South Africa is split into two main climatic zones.
The north of the country, including Johannesburg, the Kruger National Park, Limpopo Province, the Kalahari Desert, Durban and northern KwaZulu Natal, is influenced by a sub-tropical climate and receives most rainfall during the warmer summer months from November to March. Temperatures can soar to 40C at this time, especially in the ‘lowveld’ areas of Mpumalanga and KwaZulu/Natal, and it can also be very humid near the coast.
It is usually ‘dry’ from April through to October, and the main winter period runs from May to August. During this time, altitude plays an important factor with temperatures. Along the coast, days are usually warm, but nights can be quite cool. In the ‘highveld’ areas (the Kalahari, Madikwe, Waterberg, Johannesburg and western Limpopo and Mpumalanga provinces), whilst daytime temperatures can reach the high ‘teens’, night temperatures can drop well below freezing and snow can fall on the mountains. September and October see a rapid increase in temperatures as summer approaches.
The south of the country, including Cape Town, the Cape Winelands, Cederberg Mountains, Hermanus, the Karoo Desert, Garden Route, Port Elizabeth and the Eastern Cape, has a more temperate climate and receives most rainfall during the winter months, from April to October. Weather can be extremely varied during this time, swinging from beautifully crisp sunny days to miserable wet and windy conditions. Temperatures are not usually too cold, but snow does often fall on the mountains. During the summer months, from November to March, there is little rain and day time temperatures can reach 40C, particularly away from the coast in the Karoo.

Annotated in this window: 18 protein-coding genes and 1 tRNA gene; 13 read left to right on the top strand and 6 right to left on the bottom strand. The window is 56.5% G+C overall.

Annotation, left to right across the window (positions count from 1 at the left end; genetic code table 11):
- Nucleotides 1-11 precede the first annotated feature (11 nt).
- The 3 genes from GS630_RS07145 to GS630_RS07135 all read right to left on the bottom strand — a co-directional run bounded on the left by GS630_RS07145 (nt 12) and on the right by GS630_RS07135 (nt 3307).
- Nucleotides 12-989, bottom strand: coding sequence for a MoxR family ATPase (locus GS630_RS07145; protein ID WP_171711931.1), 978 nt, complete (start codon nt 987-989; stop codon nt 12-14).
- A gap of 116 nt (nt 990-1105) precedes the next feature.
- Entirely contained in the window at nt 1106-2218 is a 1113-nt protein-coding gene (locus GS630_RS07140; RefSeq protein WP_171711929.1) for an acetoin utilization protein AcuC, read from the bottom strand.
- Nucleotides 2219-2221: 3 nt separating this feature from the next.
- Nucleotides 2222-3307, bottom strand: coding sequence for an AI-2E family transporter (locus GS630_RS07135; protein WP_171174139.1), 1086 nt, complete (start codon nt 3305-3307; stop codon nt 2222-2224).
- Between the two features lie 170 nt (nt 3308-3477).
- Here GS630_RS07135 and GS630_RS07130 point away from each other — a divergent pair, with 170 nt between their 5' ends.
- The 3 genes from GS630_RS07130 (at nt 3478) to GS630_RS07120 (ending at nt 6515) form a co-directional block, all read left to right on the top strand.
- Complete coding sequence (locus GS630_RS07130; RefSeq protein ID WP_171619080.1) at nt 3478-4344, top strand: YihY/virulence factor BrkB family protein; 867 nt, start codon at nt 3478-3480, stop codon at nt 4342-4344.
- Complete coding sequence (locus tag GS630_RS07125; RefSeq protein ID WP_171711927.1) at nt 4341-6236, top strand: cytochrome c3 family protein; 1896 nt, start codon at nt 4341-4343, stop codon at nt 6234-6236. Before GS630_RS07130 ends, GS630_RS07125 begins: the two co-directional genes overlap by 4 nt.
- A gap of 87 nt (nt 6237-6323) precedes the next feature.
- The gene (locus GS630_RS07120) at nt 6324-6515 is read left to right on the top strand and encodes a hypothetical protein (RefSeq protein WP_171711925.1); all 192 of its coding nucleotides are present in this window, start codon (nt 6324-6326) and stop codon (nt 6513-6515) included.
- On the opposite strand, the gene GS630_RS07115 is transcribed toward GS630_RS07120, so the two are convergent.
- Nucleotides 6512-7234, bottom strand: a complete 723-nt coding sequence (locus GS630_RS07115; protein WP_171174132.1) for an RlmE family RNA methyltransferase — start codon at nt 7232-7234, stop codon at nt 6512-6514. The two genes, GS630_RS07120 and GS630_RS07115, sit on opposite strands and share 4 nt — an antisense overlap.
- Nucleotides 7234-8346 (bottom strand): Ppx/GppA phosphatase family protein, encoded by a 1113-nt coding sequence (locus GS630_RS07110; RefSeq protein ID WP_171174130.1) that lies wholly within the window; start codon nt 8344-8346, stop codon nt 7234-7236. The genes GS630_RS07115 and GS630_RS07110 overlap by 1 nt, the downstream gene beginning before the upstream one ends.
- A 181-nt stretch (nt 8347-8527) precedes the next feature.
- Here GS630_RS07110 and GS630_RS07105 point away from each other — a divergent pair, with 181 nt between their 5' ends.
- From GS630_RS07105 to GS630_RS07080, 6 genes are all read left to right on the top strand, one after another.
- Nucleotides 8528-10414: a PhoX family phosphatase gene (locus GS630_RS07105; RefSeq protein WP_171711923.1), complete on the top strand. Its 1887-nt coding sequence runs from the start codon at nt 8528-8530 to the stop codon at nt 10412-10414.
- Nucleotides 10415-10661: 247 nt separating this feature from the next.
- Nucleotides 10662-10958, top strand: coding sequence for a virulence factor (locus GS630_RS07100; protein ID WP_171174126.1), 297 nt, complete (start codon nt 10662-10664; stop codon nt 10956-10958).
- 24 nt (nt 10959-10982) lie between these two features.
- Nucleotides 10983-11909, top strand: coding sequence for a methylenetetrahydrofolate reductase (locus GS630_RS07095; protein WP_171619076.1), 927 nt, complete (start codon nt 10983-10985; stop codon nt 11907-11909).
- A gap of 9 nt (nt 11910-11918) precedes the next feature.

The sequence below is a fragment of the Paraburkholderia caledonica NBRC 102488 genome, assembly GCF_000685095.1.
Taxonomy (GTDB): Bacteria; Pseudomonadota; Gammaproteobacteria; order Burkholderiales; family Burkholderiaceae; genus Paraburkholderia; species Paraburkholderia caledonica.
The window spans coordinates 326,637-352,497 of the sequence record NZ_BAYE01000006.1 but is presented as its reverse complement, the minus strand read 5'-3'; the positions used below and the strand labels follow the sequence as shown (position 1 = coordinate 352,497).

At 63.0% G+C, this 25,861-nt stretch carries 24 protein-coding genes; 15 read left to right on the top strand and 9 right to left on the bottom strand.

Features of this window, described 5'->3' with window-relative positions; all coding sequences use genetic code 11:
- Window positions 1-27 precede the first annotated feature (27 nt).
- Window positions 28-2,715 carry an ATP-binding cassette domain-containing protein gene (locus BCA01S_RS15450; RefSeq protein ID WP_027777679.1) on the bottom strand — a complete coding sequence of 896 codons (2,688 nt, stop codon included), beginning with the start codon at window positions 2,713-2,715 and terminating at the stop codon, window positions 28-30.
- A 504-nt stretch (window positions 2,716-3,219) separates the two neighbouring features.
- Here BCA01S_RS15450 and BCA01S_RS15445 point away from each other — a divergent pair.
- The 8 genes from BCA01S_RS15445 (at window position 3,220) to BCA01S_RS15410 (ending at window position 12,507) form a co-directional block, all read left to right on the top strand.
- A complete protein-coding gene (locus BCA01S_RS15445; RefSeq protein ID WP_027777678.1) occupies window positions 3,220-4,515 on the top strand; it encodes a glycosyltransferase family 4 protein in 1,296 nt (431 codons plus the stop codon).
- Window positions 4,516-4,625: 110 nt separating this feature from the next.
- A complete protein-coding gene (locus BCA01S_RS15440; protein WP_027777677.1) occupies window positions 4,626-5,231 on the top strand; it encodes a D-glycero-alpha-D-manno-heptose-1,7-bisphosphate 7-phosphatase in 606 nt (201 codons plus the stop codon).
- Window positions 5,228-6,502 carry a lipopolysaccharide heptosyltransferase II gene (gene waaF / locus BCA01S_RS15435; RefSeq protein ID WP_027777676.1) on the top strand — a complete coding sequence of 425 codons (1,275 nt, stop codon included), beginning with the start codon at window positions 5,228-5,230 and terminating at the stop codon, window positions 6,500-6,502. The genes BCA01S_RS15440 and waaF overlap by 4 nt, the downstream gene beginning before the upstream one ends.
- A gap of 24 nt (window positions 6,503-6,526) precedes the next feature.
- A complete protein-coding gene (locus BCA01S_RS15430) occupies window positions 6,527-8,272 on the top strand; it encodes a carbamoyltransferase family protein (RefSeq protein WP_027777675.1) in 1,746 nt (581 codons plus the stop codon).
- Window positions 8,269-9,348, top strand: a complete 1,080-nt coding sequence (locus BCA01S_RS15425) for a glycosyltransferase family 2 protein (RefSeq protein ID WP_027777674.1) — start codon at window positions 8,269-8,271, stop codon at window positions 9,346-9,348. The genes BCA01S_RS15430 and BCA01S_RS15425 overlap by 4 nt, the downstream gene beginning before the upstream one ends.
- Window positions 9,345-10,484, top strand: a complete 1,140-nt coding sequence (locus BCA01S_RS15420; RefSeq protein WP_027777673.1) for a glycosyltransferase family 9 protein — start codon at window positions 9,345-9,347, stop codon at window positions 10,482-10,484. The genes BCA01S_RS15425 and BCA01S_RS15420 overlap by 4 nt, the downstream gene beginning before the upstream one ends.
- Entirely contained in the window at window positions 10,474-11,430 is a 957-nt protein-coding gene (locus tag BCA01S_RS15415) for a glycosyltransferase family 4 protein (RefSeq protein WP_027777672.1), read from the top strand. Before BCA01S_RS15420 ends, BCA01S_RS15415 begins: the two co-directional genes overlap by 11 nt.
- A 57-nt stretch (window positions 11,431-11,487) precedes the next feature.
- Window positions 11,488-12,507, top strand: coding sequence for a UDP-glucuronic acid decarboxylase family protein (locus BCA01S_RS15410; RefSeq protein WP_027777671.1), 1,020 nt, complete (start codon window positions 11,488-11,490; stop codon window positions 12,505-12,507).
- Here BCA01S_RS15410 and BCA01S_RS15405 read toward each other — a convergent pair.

The best time to visit Cape Town and the south of the country is therefore November to March, when you can expect warm, dry weather. In the north of the country, it rather depends on your interests and priorities, but the best safari season is technically during the dry season from May to October, when game viewing conditions are really good. However, the quality of game viewing in the private reserves of northern South Africa is much less affected by season and weather conditions than in much of the rest of Africa, and therefore it is possible to enjoy a very successful safari all year round.